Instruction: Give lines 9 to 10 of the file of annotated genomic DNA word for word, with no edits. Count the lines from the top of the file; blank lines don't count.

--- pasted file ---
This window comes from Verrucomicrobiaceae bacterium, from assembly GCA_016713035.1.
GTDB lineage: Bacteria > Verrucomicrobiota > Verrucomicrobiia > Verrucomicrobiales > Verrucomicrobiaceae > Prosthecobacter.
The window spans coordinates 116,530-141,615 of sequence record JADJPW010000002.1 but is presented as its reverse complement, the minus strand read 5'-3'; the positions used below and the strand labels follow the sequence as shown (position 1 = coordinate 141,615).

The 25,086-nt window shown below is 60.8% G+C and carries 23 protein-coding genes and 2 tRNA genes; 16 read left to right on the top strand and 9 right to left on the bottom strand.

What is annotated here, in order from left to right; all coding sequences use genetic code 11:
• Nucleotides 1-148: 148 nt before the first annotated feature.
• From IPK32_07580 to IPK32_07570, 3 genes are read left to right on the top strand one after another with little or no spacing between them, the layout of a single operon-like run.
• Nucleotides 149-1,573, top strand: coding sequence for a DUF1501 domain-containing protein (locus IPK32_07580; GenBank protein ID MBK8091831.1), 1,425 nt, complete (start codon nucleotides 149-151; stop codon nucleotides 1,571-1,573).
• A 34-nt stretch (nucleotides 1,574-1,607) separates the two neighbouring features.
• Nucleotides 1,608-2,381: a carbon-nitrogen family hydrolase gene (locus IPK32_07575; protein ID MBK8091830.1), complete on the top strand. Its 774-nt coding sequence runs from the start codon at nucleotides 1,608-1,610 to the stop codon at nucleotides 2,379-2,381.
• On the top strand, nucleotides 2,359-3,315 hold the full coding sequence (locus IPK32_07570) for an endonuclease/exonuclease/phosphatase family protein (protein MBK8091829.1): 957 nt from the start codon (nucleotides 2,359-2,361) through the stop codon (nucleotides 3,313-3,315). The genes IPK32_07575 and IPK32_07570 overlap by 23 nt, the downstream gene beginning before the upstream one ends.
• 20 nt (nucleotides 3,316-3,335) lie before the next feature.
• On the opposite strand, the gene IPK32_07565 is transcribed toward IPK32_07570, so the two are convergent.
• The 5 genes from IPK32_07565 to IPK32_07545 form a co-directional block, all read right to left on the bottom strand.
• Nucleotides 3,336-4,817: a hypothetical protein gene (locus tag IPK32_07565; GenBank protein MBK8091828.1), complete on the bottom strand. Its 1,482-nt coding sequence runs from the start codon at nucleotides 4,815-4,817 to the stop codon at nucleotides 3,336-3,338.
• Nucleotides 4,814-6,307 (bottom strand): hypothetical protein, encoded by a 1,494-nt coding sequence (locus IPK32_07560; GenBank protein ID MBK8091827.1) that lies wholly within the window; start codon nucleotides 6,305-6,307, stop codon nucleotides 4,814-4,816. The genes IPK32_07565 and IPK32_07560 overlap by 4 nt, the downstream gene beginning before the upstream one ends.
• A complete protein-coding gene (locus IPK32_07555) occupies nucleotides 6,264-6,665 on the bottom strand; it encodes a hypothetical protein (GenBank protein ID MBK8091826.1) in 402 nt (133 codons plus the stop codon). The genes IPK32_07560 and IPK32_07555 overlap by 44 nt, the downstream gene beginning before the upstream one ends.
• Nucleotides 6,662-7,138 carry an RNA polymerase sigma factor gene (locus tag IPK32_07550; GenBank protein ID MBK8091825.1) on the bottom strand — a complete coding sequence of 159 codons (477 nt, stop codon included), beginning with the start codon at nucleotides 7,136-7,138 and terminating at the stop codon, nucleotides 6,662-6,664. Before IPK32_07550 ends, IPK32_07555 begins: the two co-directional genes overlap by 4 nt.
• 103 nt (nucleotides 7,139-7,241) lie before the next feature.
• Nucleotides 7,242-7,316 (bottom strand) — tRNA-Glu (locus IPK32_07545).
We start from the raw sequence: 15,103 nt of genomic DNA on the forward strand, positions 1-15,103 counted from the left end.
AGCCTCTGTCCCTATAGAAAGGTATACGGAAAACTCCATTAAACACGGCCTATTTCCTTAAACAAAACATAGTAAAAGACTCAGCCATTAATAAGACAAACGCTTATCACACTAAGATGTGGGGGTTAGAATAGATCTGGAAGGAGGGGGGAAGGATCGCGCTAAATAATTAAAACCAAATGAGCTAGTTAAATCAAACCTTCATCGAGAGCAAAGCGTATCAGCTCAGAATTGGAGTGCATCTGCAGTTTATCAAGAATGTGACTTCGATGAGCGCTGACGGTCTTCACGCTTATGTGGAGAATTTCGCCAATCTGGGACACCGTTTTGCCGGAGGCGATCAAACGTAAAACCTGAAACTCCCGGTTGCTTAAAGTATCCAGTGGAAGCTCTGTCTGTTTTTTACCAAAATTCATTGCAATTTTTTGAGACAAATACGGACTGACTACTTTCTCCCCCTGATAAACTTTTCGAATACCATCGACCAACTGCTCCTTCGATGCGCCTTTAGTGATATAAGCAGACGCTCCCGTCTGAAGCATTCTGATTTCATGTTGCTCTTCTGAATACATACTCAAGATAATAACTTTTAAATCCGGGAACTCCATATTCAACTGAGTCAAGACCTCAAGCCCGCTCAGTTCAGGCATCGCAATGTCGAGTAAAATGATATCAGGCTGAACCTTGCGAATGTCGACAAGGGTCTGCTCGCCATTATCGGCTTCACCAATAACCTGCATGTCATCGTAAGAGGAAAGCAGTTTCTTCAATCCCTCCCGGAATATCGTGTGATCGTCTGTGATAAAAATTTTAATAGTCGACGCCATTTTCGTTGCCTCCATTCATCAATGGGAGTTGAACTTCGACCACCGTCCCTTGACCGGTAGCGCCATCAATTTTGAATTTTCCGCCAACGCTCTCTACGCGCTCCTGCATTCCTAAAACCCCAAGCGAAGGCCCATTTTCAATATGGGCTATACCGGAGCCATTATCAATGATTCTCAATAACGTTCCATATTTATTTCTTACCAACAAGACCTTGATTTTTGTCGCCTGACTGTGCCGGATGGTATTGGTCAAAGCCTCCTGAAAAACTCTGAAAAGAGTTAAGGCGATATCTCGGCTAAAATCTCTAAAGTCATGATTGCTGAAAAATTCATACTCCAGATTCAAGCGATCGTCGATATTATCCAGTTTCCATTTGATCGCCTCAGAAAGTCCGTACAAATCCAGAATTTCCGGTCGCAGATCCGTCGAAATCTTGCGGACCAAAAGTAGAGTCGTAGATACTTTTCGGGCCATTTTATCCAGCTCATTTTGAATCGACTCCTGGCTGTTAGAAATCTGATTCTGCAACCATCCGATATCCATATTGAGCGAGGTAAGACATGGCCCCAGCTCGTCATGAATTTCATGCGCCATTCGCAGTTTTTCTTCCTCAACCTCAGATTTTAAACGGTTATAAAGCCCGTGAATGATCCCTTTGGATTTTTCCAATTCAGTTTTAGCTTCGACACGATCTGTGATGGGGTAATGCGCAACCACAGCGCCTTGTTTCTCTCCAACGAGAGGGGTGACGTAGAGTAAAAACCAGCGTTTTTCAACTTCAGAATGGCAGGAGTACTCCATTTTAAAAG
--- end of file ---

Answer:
• A 34-nt stretch (nucleotides 1,574-1,607) separates the two neighbouring features.
• Nucleotides 1,608-2,381: a carbon-nitrogen family hydrolase gene (locus IPK32_07575; protein ID MBK8091830.1), complete on the top strand. Its 774-nt coding sequence runs from the start codon at nucleotides 1,608-1,610 to the stop codon at nucleotides 2,379-2,381.